Road show promotes benefits of mother's milk

Swiss breastfeeding advocates say more women need to nurse longer Vario Images

Children born in Switzerland have better odds of fighting cancer, obesity and depression than those in many other countries thanks to a high breastfeeding rate.

This content was published on September 24, 2008

But health officials say mothers need to breastfeed for longer if their children are to reap the benefits. They have launched an information road show touring the country until September 29.

The first road show of its kind is stopping off at Basel, Zug, St Gallen and Lugano and offers contests and games for children as well as information for mothers on how to breastfeed and overcome potential problems.

"The number of women who breastfeed from the start is already high in Switzerland, and it's still increasing, though slowly," Marianne Rüttimann, head of Zurich's La Leche League, told swissinfo.

"What we need to do now is tell them how important it is that they do it longer."

The World Health Organization (WHO) recommends women breastfeed exclusively for at least six months, since compounds in the milk lower a child's risk of developing high blood pressure, diabetes and certain types of cancers.

The WHO estimates that the death rate among children worldwide who die under the age of five could be reduced significantly if they are breastfed.

Mothers are also healthier for breastfeeding. The American Institute for Cancer Research in 2007 said nursing was one of the top ten things mothers could do to ward off cancer, particularly of the breast.

Yet the majority of women in Switzerland still do not reach the six month threshold.

Swiss milk

A breastfeeding study in 2003, the last time a national survey on the matter was conducted, showed that 94 per cent of all mothers breastfed exclusively following birth.

But by the time the baby was four months old, the number of mothers feeding their child exclusively breast milk had dropped to roughly one in two. At six months, the rate had dropped to one in five.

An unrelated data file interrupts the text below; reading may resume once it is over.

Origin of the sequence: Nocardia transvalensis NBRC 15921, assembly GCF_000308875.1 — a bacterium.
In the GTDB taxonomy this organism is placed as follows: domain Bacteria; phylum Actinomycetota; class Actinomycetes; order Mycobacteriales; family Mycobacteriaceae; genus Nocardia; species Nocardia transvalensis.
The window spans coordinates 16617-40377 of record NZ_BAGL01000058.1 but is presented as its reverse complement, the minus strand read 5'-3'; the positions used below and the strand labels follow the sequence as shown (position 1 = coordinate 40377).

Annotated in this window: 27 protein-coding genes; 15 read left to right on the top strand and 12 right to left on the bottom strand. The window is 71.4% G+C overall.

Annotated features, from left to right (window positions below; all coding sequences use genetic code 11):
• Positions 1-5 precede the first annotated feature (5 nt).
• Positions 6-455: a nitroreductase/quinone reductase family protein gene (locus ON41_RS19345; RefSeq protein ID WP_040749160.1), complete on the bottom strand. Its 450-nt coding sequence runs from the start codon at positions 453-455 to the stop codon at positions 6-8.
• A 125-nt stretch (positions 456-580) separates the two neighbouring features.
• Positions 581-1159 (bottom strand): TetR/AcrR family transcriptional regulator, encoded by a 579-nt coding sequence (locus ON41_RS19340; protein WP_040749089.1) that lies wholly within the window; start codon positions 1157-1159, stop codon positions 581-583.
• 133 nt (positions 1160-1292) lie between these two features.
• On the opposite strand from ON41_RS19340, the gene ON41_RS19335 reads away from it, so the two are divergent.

All of those figures are still higher than those gathered in 1994, the first time such a survey was taken. Experts say it is the result of a worldwide campaign called the Baby Friendly Hospital Initiative that promoted the benefits of breastfeeding and helped mothers learn how to do it properly.

"Sometimes women have problems breastfeeding so they stop," said Sonja Merten, a medical doctor at Basel University and co-author of the study.

"Often they'll then wait too long to get help and it can be difficult and painful for them to start breastfeeding again."

"One of the problems we have here in Switzerland is that mothers are only given 14 weeks of maternity leave," said Birgitta Locher, the executive director of the Swiss Foundation for the Promotion of Breastfeeding.

"That makes it very hard for women who want to go back to work to keep breastfeeding."

To help women reach the six-month threshold, Locher says mothers should seek help immediately from support groups like La Leche League if they develop problems breastfeeding.

"Those first six months are really important," she said. "Kids who breastfeed also have a lower risk of burn out and depression. In our time, we need that urgently."

International comparison

Switzerland still ranks higher than other developed countries when it comes to breastfeeding rates.

A study in 2003 by the Federal Drug Administration in the United States found that fewer than three out of four women breastfed initially. After six months the figure dropped to 33 per cent, which was up from 19 per cent in 1992.

In France, a study in 1998, the most recent figures available through the WHO, showed that only one in two mothers breastfed initially.

The Germans, however, seem to embrace breastfeeding readily. A study in 1998 - again the most recent - showed 86 per cent of mothers nursed on average for six months.

swissinfo, Tim Neville

In brief

A study in the mid-1990s found that mothers in French-speaking Switzerland tend to breast feed the longest at four months.

Those in the Italian region breast-fed for about three months. German-speaking Swiss did the least, at two months.

Immigrants in Switzerland tend to breastfeed for a shorter time, though why is unclear.

There are more than 60 hospitals and birthing clinics in Switzerland that the WHO has awarded "Baby Friendly" status based on the promotion of breastfeeding. About 95% of all births in Switzerland occur in these facilities.

The WHO estimates more than one million children die each year because they were not breastfed. Worldwide no more than 40% of children are breastfed exclusively for the first six months.

Mothers who supplement breast milk with formula tend to wean children sooner than those who breastfeed exclusively.

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